Although I follow the subject quite closely, I have to admit that this startling fact had escaped my notice.
This is such a sweeping statement that I must ask him to state his source for this alarming information.
I think those who write to the Henley Standard would do well to give chapter and verse when making such major assertions.
Evidently your correspondent Mark Corbett agrees because he makes precisely the same point in his letter in response to Karen Edwards’s comments in the article about the Heights Primary School.
I suspect that in both cases those involved have found it convenient to exaggerate and make unsubstantiated claims for the sake of effect in the mistaken belief that to do so furthers their respective causes. — Yours faithfully,
Sir, — Ours is supposedly the oldest parliamentary democracy in the world and we talk often of our British belief in fair play.Yet with the Trade Union Bill, this Government is putting these values at risk. We’ve already seen them make it harder to register to vote and soon they will redraw the parliamentary map in a way that benefits the Conservative Party.Furthermore, hidden in the Trade Union Bill is a clause that is deliberately designed to cut off trade unions’ financial support for the Labour Party, while doing nothing to limit the hedge funds and millionaires that support the Tories.
They’re attacking democracy by silencing opposition, whether it’s from unions, campaigners or charities, and by changing the rules to make it harder for anyone else to win an election. As the House of Lords debate the Bill over the next weeks, I can only hope the Government will take the opportunity to embody the values of democracy and decency it claims to support, and drop these unfair proposals. — Yours faithfully,
Fir Tree Avenue,
Sir, — I would like to comment on your article regarding the application that the Kenton Theatre made for two allocated parking spaces in New Street (Standard, January 22).I would like to make it clear that councillors were very supportive of our application and fully understood the necessity for the Kenton to have the use of these spaces.
It was, however, made clear by the town clerk that neither the council nor Oxfordshire County Council were legally allowed to convey these spaces to the theatre and therefore the compromise was reached whereby these spaces will be coned off, as required. This was the best that could be achieved.
The theatre has furnished the town clerk with a schedule of dates and the wardens, I am sure, will be informed accordingly. I would also like to mention the excellent support that the theatre gets from parking warden Norman and his colleague in always assisting the theatre in its parking requirements where they can help.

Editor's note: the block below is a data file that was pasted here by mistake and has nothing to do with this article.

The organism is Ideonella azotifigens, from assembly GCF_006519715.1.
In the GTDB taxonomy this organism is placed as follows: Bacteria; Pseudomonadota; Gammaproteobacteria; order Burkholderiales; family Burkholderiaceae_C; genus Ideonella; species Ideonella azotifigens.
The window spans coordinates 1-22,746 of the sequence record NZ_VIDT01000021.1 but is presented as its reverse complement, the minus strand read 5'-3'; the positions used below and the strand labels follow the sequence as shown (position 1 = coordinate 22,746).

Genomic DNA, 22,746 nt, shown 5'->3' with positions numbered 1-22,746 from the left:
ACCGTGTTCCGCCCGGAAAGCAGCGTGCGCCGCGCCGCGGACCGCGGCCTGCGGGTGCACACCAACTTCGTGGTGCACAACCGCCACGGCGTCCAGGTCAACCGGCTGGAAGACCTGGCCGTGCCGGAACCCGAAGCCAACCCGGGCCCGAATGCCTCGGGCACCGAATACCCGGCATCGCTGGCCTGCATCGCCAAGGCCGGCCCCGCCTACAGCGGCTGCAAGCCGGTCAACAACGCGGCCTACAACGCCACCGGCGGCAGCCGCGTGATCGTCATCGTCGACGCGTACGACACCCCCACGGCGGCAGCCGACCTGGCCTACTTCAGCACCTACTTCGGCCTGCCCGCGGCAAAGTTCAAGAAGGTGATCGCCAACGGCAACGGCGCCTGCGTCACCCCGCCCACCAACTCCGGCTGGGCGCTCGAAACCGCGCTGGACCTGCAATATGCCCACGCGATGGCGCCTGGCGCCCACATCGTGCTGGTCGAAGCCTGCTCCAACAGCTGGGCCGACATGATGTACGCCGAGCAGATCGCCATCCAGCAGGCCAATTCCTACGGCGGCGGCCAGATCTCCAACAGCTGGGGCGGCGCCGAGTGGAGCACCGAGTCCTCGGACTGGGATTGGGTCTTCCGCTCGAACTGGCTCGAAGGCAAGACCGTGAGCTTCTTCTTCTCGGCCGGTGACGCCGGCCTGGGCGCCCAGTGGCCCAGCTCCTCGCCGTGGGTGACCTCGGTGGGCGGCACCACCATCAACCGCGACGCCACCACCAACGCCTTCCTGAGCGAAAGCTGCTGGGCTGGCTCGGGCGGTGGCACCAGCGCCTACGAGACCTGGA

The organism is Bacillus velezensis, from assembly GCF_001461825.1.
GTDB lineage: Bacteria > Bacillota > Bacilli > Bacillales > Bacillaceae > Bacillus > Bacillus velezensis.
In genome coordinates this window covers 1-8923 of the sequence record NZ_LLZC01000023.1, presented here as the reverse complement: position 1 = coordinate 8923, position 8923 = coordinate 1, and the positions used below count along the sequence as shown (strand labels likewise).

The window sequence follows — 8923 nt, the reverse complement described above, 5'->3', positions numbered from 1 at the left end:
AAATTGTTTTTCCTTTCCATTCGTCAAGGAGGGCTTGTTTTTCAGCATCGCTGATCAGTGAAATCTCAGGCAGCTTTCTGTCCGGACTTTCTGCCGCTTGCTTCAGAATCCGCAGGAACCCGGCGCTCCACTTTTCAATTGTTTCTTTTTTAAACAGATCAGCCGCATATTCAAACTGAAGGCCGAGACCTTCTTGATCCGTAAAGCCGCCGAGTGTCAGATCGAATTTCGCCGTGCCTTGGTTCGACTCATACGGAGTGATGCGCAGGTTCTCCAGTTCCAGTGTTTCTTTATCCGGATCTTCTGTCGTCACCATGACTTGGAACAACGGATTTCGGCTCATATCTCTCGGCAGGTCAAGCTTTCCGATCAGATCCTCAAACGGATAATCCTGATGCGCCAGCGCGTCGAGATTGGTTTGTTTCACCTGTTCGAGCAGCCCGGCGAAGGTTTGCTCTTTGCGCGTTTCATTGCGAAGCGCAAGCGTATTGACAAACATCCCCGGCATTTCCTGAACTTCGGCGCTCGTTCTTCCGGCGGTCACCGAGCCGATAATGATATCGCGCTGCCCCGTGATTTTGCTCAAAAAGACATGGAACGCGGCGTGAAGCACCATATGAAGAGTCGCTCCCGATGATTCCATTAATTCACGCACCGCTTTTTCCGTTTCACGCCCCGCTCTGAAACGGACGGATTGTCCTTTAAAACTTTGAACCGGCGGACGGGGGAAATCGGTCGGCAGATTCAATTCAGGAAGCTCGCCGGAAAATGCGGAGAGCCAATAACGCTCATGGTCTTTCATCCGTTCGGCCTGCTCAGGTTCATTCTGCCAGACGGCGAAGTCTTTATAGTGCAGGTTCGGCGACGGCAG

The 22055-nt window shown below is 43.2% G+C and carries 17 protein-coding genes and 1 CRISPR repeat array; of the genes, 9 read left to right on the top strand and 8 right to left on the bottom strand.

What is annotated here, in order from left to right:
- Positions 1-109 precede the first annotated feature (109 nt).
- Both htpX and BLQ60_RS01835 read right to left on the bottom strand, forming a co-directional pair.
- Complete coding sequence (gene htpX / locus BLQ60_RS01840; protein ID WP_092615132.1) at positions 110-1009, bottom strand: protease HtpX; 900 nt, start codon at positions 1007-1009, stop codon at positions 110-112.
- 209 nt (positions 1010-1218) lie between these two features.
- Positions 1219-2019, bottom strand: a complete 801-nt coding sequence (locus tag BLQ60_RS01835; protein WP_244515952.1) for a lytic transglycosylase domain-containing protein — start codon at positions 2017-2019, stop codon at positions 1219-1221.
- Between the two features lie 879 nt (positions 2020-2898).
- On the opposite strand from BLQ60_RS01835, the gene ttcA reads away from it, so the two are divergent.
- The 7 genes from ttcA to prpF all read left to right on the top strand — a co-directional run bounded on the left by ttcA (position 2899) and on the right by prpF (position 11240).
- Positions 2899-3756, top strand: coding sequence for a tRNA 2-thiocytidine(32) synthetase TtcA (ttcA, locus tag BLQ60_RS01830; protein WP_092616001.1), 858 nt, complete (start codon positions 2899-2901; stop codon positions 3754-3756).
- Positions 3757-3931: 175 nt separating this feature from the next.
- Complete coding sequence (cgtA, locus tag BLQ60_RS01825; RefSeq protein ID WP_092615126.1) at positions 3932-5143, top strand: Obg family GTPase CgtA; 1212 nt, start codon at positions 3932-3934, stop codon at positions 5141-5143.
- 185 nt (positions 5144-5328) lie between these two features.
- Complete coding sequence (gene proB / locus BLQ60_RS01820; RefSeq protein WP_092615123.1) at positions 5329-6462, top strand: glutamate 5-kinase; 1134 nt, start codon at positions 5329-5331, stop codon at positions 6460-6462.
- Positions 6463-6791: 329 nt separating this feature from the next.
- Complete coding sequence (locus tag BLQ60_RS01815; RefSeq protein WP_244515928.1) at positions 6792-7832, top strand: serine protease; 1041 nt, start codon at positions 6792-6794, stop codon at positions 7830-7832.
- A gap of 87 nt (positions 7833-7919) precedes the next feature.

A positive outcome to a difficult situation. — Yours faithfully,
Ed Simons Chairman,
Don’t forget unsung heroes
Sir, — I write with regard to your support for the recent Christmas appeal for the Sue Ryder hospice in Nettlebed.
I am aware of the wonderful care given at the hospice as I had first hand experience some 20 years ago when my husband passed aware there.
It was shortly after this that I became a volunteer, not in the hospice but on the outside where all of the donated goods are sorted and prepared for the sales which take place every third Saturday throughout the year.These sales raise a lot of money which goes towards the care of the patients in the hospice.
It is hard work done in all weathers by a large number of volunteers.Because of the generosity of local people there is an enormous amount of donated goods to be sorted every week into the large number of different departments at the sale days.
I was very disappointed and hurt that no mention was made at all in your articles about this loyal band of volunteers who contribute so much to the ongoing success of the hospice. Many of them feel, as I do, that it is about time that these largely “unsung heroes” were given some appreciation for their efforts and dedication.Perhaps it might be the subject of a future article in your excellent newspaper. I very much hope so. — Yours faithfully,
Help with heating bills
Sir, — Are you having problems heating your house, or do you feel that you’re paying more than you should? Citizens Advice is urging people to take action, cut their bills by checking that they are on the best possible deal, switch tariff or supplier, or take up offers of help to insulate their homes.
You could benefit from savings of up to £320 a year from energy efficiency measures, an average of £100 by paying by direct debit and up to £200 by shopping around.
For those with internet access, Citizens Advice has published new energy advice information and links to comparison tools.
To find out how you can benefit, visit www.citizensÂ advice.org.uk/consumer/energy/energy-supply/get-a-better-energy-deal/save-money-on-your-energy-bills/oxfordshire
Citizens Advice has also issued eight money-saving tips:
1. Check your bills carefully and read your meter regularly so you can check that you’re paying the right amount.
2. Talk to your supplier if you think your bill is wrong or if you have problems paying. They will give you advice or talk you through repayment options.
3. Make sure that you are on the cheapest tariff. Check with your supplier and use an accredited tariff-switching website to see who is offering the best deal. Most energy suppliers offer fixed price tariffs, i.e. the price of a unit of energy will stay the same for the length of the deal.
4. If you use a pre-payment meter, remember that standing charges will be added daily, even when you aren’t using energy. Check how much these standing charges are and keep your meter topped up to avoid unexpected charges.